Merced Radio Station KYOS to Mark 80th Anniversary in October

If you listen to local AM radio station KYOS (1480 on the dial, 1480kyos.com on the internet), you have probably heard an announcer proudly announce at the top of each hour that the station has been serving Merced since 1936.

K97.5 Program Manager Dave Luna’s voice is heard on station promotional announcements for KYOS.  Photo by Steve Newvine

On October 13, the station will reach a historic milestone:  eighty years on the air.

The station began serving the city of Merced from a studio in the Hotel Tioga.  It was a daytime station at that time.  It would sign-on (a term that comes from a broadcasting regulatory requirement that a radio operator sign a program and engineering log) every morning and then sign-off at sunset.  

It began with a relatively low-powered signal that could cover the city.  In later years, the station’s signal was boosted so it could cover Merced County.  The broadcast day eventually would be lengthened to 24-hours.

Throughout Merced’s history in the twentieth century and so far into these early years of the new century, the community has seen a multitude of change.  One constant has been the AM radio station that has continuously been the voice of the community for eighty years.

Another constant for close to half of those eighty years has been radio announcer Dave Luna.  He’s the Program Manager and morning personality for K97.5, the FM sister station owned by Radio Merced’s parent company Mappleton Communications.  

Dave listened to KYOS as a teen growing up in Newman in Stanislaus County.  He went to work for the station part time beginning in 1979 and has worked for the various owners of the broadcast group that includes KYOS full time since leaving college.

 A bumper sticker from the heyday of station KYOS.  Photo from KYOS.

“KYOS was the big top forty rock-and-roll station in Merced,” Dave told me from his K97.5 studio on Main Street in Merced.  “It’s what all of us listened to in those days.”

Dave says he moved to the FM side of the house as more and more listeners gravitated away from AM stations.  His time with KYOS follows a pattern that is close to a history of AM radio in the United States.  

“AM radio is tough,” he says.  “Some AMs have just shut down, some are hoping news and talk will save them. “

KYOS runs satellite driven programming of news and talk radio Monday through Friday.  Weekend programming includes some public service programs and an oldies format with music from the fifties, sixties, and seventies.  

An early broadcast home to KYOS.  Picture from KYOS

One can only imagine what those early years for KYOS were like.  Radio was still a relatively new communication medium.  While there were network shows like The Jack Benny Program or Fibber McGee and Molly, Merced audiences likely were drawn to local programs.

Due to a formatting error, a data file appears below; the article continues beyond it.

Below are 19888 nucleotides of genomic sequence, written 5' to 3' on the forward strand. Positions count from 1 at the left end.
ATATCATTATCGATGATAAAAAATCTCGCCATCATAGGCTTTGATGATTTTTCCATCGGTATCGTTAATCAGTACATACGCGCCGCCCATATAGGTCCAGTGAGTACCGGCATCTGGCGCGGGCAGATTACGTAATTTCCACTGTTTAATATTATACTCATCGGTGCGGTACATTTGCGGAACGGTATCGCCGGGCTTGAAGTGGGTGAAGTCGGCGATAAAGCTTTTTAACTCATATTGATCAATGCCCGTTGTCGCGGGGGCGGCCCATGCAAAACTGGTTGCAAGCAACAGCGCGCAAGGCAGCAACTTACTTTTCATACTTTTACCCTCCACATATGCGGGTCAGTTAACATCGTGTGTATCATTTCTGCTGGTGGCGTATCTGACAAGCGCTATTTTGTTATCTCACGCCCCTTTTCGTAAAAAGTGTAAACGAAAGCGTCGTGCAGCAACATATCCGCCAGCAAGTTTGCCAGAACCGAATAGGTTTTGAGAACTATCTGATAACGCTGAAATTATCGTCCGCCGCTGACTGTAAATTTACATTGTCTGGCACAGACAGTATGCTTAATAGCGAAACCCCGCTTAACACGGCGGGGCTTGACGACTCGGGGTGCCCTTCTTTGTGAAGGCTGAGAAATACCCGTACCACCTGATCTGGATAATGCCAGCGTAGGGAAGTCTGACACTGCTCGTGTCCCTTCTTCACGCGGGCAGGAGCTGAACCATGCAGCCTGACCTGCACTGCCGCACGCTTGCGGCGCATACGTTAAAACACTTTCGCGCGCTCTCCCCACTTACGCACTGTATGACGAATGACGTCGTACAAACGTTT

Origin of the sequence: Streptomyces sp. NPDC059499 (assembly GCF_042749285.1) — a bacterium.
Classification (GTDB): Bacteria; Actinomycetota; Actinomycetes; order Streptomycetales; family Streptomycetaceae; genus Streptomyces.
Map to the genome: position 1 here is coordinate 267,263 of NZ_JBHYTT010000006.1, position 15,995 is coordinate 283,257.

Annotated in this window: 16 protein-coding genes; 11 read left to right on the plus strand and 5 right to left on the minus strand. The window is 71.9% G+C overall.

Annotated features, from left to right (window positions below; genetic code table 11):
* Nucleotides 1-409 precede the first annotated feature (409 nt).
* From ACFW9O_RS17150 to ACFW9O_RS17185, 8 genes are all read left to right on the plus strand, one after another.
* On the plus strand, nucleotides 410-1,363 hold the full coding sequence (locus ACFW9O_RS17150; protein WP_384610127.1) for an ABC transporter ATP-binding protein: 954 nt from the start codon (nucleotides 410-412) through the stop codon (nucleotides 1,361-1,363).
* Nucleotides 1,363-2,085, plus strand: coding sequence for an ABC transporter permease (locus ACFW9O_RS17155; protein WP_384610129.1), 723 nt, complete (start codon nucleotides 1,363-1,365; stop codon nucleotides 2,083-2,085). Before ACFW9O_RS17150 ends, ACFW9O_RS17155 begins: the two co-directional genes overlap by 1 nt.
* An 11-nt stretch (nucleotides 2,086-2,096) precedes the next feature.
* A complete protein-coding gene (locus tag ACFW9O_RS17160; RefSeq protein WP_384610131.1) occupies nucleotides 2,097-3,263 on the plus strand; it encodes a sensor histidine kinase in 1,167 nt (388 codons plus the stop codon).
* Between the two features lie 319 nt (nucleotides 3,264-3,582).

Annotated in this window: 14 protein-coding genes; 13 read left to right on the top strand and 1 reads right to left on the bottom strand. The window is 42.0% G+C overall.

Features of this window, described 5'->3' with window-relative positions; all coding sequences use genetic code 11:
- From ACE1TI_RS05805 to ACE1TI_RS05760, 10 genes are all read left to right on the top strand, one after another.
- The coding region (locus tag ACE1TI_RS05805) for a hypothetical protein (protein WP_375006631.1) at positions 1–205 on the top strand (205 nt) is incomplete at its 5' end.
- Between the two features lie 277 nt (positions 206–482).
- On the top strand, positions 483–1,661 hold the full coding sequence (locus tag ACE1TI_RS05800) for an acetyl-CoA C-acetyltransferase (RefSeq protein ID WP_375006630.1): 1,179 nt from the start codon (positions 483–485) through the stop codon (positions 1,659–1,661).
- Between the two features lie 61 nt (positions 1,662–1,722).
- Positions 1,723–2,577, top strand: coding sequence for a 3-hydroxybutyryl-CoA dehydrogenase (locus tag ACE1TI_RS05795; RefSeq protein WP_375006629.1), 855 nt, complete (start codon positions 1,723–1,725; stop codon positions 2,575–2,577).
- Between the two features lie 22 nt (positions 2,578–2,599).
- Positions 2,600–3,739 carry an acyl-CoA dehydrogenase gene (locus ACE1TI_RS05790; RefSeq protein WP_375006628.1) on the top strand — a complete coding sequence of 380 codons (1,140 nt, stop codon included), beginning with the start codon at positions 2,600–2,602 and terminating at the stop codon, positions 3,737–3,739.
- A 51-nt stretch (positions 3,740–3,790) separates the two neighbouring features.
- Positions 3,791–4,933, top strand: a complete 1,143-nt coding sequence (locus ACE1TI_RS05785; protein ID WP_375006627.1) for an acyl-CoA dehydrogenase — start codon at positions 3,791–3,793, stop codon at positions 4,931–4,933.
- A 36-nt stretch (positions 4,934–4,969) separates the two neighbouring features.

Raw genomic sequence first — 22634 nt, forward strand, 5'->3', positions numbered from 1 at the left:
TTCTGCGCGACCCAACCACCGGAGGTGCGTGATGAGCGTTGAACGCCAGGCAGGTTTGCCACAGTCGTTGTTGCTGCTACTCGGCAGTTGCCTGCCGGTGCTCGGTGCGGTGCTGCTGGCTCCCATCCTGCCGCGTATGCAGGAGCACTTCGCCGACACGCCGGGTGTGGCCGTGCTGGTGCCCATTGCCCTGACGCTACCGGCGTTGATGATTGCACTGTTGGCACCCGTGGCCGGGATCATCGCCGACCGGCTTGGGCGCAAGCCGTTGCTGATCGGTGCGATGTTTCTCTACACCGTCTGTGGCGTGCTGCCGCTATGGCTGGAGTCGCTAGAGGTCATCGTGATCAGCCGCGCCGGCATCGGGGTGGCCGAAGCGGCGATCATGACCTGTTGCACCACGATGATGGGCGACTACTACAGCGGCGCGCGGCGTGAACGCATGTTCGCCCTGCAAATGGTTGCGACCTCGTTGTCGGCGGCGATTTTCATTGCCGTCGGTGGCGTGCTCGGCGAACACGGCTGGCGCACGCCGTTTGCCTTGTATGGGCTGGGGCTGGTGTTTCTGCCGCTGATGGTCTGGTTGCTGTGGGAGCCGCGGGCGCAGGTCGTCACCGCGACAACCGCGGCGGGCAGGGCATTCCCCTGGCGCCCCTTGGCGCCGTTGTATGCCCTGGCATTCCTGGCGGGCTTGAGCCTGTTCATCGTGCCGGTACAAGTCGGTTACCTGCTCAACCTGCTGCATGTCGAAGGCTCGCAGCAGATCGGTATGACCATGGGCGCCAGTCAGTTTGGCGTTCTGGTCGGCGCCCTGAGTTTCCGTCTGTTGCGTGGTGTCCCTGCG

As music became the primary program source for radio in the years following the start of television, stations like KYOS found their new niche and were big players in local communities.

“I remember driving by the KYOS studio at the corner of 18th and Main when I was a teen,” Dave Luna recalls.  “You could see the thunderbird logo on the building and the announcer through the large glass window.  My buddies and I would wave and the announcer might wave back.”

Those were glorious times that have faded somewhat for local radio in the advent of large corporate ownership, changing listener tastes, and automation.

The iconic thunderbird logo on the KYOS studio at G and 18th Streets in Merced. Photo from KYOS

But KYOS has survived.  It may not be the powerhouse it was in the fifties, sixties, and seventies, but it has carved out an audience that prefers news and talk.  

For many loyal audience members, it is a station they are familiar with and a place they feel comfortable listening to on a regular basis.

There are no special plans to commemorate the milestone KYOS will soon mark.  While the station’s eightieth anniversary may be just around the corner, the focus in radio is always on the future.  

And what will the station look like in twenty years when a one-hundredth anniversary may be in order?

Radio now is still connecting with listeners who don’t want to pay for satellite services - Stations like K97.5 connect with our audience not only on the airwaves but also through social media.
— Dave Luna

Local radio competes in a marketplace filled with many outlets for people to inform and entertain themselves.  

Successful staff people, like Dave Luna with his over thirty-five-year tenure with the station, have found success by being resourceful and by being adaptable to changes in the work environment.

“I learned some valuable lessons from my dad about work ethic,” he says.  “I have adapted and will continue to adapt as radio evolves.”  

Dave Luna keeps rock and roll photos and vintage album covers on the studio wall at the Radio Merced offices on Main Street in Merced.  Photo by Steve Newvine

Dave has seen a lot of change in his years with KYOS and K97.5.  For him, the most drastic shift came when the Castle Air Force Base closed in the mid-1990s.  

He said it was common when the Base was in operation to see many military people walking down Main Street in Merced on a weekday.  

Those days are gone, but new days are on the horizon.  A radio station that broadcast the news of the United States entering World War II, the election of a dozen presidents, the moon landing, and so many other iconic events, continues to inform and entertain listeners in and around Merced County.

Happy eightieth anniversary to KYOS!

Steve Newvine lives in Merced.  

He’s written Sign On at Sunrise, a novel about a young man who works at an AM radio station in the 1970s.    

Steve worked part time at radio station WBRV in Boonville, New York in the 1970s.  That station recently marked its sixty-first anniversary.